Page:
Progress away from this mindset was slow, but there were some key companies that were willing to shake up the competition with some fairly radical case designs. To this day, some of those designs have become staples of the modern case.
Antec is widely credited with paving the way for some of these features as they had experimented with aluminum and plastic in some of their designs. LED lighting and a glass window to see the innards of the system were also a key part of their design changes. These sorts of ideas were fairly revolutionary and while some applauded the lighter designs, some were skeptical of the more fragile materials.
Rosewill would soon follow suit and build upon these ideas. LED fans were introduced and they helped introduce a case color other than off-white and silver to the computer case community. While today a black case might be looked at as quite normal, at the time it was very different.
These two companies and several others like Cooler Master continued to iterate on their design ideas and other things were introduced that would soon become industry standards. Removable drive cages, bottom mounted power supply units, tool-less installation for optical drives, and even removable hard drive brackets.
Things were looking up for case design and by the end of the 2000s era, as a community, we had moved away from bulky steel and boring colors. Cases were looking far more like they do today with colorful LEDs, larger fans, painted exteriors, and features that made assembly much simpler.
How Things Look Today
Today’s computer case design has still continued to evolve from the early 2010s to now. However, the changes occurring now are more subtle and under the hood. Exterior design is certainly not stagnate, but has once again taken a backseat to the inside design of the case itself. Unlike the earliest days of the personal computer though, the insides of the case don’t exist solely to keep the “guts” in place. There has been many small but very important changes.
Companies have begun to focus a lot of accessibility, presentability, and easy of use. The evolution of the case has been geared more towards things to keep system parts cleaner and cooler. Airflow has specifically been changed to pull from the bottom front of the case and up through the back and top. Constantly cycling cooler air onto the parts of the system that notoriously run hot.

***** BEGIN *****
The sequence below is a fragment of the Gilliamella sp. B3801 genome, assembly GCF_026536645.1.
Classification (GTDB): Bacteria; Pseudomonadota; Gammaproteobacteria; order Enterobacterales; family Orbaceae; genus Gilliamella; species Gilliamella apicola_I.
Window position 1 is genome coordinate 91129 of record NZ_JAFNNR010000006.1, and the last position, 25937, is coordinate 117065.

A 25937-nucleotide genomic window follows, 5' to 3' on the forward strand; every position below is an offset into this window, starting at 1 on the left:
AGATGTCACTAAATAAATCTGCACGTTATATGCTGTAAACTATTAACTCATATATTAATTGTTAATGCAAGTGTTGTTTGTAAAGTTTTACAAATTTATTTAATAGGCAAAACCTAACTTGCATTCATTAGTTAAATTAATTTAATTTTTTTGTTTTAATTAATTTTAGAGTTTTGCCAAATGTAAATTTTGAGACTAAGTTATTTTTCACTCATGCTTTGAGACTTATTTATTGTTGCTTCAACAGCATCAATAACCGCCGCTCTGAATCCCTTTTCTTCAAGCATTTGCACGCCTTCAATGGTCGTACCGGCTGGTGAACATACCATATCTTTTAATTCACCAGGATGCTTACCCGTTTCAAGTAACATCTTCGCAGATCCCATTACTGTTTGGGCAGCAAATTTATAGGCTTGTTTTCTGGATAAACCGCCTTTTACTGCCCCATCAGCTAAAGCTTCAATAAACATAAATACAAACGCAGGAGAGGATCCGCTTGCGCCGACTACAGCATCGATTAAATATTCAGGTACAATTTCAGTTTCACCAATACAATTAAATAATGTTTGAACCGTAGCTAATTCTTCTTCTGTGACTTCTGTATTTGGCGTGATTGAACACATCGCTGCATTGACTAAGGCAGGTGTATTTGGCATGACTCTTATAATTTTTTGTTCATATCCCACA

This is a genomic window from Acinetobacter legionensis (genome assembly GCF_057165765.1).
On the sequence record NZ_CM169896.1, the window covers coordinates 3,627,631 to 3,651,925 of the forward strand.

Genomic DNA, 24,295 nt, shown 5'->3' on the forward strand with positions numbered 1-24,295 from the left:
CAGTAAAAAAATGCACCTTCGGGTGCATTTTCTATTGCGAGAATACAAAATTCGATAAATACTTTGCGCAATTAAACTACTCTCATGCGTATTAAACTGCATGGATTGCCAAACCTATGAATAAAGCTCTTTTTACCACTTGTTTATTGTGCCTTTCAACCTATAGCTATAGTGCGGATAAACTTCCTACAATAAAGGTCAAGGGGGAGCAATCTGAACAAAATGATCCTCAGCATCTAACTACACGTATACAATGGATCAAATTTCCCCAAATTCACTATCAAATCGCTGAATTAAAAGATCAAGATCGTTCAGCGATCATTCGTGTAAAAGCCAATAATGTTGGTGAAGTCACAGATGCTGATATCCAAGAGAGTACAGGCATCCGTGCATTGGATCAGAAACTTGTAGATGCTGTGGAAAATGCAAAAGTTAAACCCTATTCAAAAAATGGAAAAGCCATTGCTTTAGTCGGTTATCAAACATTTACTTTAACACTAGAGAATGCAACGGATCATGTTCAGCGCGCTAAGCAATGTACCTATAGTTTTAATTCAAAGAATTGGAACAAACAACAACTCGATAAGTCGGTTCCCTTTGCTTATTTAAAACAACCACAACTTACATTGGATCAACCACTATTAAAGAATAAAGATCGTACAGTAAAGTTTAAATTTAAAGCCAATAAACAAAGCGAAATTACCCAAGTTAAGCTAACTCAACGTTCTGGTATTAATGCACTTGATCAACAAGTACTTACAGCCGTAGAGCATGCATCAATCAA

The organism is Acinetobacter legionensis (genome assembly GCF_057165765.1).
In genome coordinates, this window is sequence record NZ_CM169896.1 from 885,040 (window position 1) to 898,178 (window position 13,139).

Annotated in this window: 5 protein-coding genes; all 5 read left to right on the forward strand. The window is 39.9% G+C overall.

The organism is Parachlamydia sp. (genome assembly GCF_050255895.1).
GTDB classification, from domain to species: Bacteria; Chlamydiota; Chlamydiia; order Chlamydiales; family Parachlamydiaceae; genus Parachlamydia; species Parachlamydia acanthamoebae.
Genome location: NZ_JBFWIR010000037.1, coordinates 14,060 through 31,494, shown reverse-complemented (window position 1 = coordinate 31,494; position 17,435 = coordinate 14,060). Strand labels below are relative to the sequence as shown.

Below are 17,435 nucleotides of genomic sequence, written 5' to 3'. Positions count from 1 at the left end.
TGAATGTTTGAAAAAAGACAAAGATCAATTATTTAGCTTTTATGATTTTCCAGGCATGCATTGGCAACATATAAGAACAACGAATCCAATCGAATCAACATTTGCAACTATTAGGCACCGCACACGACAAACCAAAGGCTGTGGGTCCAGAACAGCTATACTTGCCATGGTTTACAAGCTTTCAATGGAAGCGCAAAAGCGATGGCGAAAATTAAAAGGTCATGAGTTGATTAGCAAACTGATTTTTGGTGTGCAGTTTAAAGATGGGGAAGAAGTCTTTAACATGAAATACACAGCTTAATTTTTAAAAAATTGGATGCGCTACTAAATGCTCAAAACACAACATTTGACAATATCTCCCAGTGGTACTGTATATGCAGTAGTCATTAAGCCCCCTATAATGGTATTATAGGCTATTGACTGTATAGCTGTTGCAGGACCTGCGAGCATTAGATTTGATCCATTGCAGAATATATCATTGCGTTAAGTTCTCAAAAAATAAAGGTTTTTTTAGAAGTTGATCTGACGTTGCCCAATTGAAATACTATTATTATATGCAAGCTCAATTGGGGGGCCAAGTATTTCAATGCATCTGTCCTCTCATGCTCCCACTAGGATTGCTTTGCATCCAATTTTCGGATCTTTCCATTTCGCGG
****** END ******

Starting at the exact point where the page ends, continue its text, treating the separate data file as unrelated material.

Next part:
Cable management has become a huge draw for case enthusiasts and companies are always looking to how they can improve this particular feature. Hiding messy cables allows the customer to proudly display the hard work they put into the assembly of the system itself and keep the inside of the computer cleaner and more accessible.
Mounting points for water cooling radiators are a staple feature as well as these types of alternative cooling methods have become increasingly popular with builders. It allows for better overclocking and increased performance that a lot of enthusiasts are looking for in a modern PC.
Finally other small changes like sideways mounting brackets for HDDs and SDDs have become common, allowing for ease of access. Most importantly, however, it allows for hot swapping of drives when necessary, further improving a system builder’s quality of life.
Things Are Always Changing
Modern computer case design is vastly different from the infancy of personal computers, and designs today look alien in comparison. However, things will always continue to evolve and change. The case features, both exterior and interior, might look vastly different in the future and it’s hard to say what directions we will take.
Case design springs from the community that drives it, and that community looks much different than it did even a decade ago. The average system builder is a far cry from the more hardcore enthusiasts of the 2000s. It’s a much broader range of people than before and companies will always be keeping their consumers in mind when they take the next big step in case design. The future is exciting and it will be interesting to see what they come up with next! If you’d like to see what I have to say say about more modern computer cases, click here!